I went to France after only having studied the language for a few months. I lived there for half a year with a family. So I understand what you are saying. I could make myself understood for basic things, but I could not discuss anything more complicated because my language skills were limited.
Sometimes I felt like people couldn't really get to know the "real" me becaused of that. I would sit at the table with a group of peole and think "Oh, if only I could speak this language like I can my native language, then I could really contribute more to the conversation."
Or someone would tell a joke and by the time I looked up the words in my dictionary I would be laughing five minutes late.
After I was there for a few months it got better, and I could speak in tenses, throw in conditional clauses, etc. But of course I was there, immersed in it, which helped. Now I think I"ve forgotten it all! I would so love to get back to Europe.
Back to caravans, I love the little one in your photo! It resembles yours, so it must be a little Lander. I like the shape it has. I'd love to see what it looks like inside!
Hello Raya, in the first part of your post you've explained perfectly what are the difficulties of language.
The caravan in the picture is a Levante Graziella 300 (1960).
The Levante Lender the name changed in 1973.
Now I'm at work. When I can send you photos of: Lander Graziella 340, Lander Graziella 401, Lander Graziella 474 (the my), 474 Lander Lineatre. Greetings.
Incredible! I had to understand it alone. In Italy in the legal language: Veicolo Ricreazionale = Vehicle Recreation.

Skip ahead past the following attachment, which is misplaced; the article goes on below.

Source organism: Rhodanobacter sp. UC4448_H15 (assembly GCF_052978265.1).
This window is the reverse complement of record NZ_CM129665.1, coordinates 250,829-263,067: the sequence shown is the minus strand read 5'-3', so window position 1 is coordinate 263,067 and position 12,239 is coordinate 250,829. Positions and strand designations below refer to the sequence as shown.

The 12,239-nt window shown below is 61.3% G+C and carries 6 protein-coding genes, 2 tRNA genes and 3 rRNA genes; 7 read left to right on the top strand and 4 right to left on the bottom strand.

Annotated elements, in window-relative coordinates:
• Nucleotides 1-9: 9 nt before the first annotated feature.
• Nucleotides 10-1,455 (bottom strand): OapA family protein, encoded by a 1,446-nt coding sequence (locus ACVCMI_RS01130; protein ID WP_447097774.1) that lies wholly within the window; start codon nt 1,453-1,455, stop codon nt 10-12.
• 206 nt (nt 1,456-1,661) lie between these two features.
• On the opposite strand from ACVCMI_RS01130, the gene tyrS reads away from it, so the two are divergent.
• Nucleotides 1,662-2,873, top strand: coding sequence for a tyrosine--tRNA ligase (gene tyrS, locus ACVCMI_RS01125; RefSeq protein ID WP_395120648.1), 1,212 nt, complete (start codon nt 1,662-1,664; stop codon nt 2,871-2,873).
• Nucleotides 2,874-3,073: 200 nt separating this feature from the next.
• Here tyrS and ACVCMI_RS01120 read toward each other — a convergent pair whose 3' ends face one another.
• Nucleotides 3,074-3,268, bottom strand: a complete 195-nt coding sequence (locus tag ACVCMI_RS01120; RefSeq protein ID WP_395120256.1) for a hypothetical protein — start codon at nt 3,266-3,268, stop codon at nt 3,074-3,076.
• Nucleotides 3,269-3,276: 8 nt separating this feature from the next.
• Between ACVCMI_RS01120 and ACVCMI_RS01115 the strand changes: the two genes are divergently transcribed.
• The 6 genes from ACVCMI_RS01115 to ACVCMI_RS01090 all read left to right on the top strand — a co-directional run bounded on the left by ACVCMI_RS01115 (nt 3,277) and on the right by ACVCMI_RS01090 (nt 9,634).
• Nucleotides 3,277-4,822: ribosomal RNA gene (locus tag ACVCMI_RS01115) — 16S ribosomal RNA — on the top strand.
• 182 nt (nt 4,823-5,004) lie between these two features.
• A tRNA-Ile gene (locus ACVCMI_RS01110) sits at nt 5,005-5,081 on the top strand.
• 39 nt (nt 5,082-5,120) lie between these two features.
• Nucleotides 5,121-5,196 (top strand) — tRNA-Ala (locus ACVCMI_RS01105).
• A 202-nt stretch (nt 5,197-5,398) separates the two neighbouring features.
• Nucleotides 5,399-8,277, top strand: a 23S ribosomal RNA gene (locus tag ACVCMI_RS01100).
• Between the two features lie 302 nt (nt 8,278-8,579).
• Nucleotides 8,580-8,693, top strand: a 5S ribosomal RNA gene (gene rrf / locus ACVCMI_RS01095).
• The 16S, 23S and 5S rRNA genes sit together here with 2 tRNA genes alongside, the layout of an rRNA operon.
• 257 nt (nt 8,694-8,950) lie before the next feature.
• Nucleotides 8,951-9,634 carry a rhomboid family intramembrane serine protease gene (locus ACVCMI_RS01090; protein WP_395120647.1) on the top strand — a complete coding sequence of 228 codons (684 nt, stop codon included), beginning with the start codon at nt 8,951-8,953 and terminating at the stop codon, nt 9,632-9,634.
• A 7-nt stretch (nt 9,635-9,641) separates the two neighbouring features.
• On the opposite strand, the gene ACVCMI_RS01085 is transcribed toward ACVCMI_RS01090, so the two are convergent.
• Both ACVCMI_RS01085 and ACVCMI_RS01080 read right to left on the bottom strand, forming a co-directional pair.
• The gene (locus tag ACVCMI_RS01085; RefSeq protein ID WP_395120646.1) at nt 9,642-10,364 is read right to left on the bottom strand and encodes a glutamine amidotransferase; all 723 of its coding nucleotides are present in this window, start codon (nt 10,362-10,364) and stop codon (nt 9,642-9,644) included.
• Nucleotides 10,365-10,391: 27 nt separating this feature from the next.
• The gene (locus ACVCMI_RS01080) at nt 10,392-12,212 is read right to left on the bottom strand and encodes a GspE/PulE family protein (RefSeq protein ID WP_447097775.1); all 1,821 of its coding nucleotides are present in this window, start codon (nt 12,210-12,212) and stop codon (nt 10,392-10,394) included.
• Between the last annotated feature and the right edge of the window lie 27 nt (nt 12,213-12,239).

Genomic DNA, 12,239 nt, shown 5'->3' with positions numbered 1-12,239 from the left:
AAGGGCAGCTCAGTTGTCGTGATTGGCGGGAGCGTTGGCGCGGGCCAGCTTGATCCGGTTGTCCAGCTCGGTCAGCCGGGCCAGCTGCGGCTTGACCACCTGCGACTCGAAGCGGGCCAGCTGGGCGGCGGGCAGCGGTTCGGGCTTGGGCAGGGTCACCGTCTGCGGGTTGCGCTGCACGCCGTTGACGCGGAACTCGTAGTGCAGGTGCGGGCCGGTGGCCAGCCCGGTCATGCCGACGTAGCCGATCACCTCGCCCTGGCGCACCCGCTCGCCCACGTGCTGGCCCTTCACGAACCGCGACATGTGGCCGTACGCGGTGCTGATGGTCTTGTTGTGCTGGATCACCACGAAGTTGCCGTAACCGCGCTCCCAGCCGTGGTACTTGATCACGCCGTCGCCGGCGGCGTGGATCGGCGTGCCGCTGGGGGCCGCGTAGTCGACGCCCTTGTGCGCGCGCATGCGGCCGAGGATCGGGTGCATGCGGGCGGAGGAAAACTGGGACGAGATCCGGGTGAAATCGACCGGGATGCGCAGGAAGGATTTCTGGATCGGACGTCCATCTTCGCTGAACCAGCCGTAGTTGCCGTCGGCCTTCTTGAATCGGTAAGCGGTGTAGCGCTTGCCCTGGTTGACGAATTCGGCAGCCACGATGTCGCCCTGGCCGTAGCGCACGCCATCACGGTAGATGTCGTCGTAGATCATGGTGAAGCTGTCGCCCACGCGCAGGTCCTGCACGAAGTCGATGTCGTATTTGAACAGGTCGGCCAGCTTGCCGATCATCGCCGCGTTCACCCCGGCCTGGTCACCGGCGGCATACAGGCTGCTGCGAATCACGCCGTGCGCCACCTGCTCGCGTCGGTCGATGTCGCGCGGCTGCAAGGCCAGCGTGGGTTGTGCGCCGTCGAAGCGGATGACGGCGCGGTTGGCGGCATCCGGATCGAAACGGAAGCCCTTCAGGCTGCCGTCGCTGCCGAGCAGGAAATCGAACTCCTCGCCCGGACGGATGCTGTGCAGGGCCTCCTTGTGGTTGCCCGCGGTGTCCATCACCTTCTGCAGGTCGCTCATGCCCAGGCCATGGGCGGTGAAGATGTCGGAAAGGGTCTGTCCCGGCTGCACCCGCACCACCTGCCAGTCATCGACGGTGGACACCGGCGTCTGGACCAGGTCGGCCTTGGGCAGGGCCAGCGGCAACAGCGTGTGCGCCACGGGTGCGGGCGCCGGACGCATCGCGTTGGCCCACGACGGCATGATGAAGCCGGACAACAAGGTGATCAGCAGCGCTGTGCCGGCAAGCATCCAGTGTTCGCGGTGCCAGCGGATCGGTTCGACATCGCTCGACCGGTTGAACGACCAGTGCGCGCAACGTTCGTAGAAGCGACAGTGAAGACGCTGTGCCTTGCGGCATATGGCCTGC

You can see the interiors at this address: http://www.roulotteantenate.it/antenati.htm
Italy is a small country and our forum www.roulotteantenate.it includes all caravan vintage and not just those in fiberglass, but are largely Lander.
That website makes me dream of European travels while towing a Lander
One thing I've noticed is that the awnings on the Landers (and maybe other European trailers?) come around and go down on the sides. Kind of like an upside-down "U" shape. I really like that, and haven't noticed it on our North American trailers. Here is a photo of what I mean:
And even on the small one!
It looks so cozy and sheltered that way. Especially with sides added
What kind of track is used that is so flexible that it can go around a corner? (the "track" being the place where you fit the fabric of the awning onto the trailer) Here I think I can see that the awning track goes all the way across the top and curves around to go down each side so that the awning can curve around too:
This system allows you to protect yourself from the sun even in the rare other than 12:00 p.m.!
Here is a typical awning here in North America. It goes across the top but not down the sides (unless you add on a whole outdoor "room" to it). I don't see any reason that our awnings couldn't wrap around like yours though, if we used a flexible track.
Now that I think about it, the Tab trailers (not molded fiberglass) have an awning that wraps around, but then they were designed in Europe (Germany, I think).
I looked into getting an awning similar to that when we were looking for one. I found some in the UK that I really liked. They sat up against the trailer directly and made an additional room. We were able to find a screenhouse though that does essentially the same thing. It raises high enough that it can wrap around our trailer, so we can open the door beneath it. We bought walls to use with it if we want privacy.
1988 Bigfoot Silver Cloud, "The Egg Carton"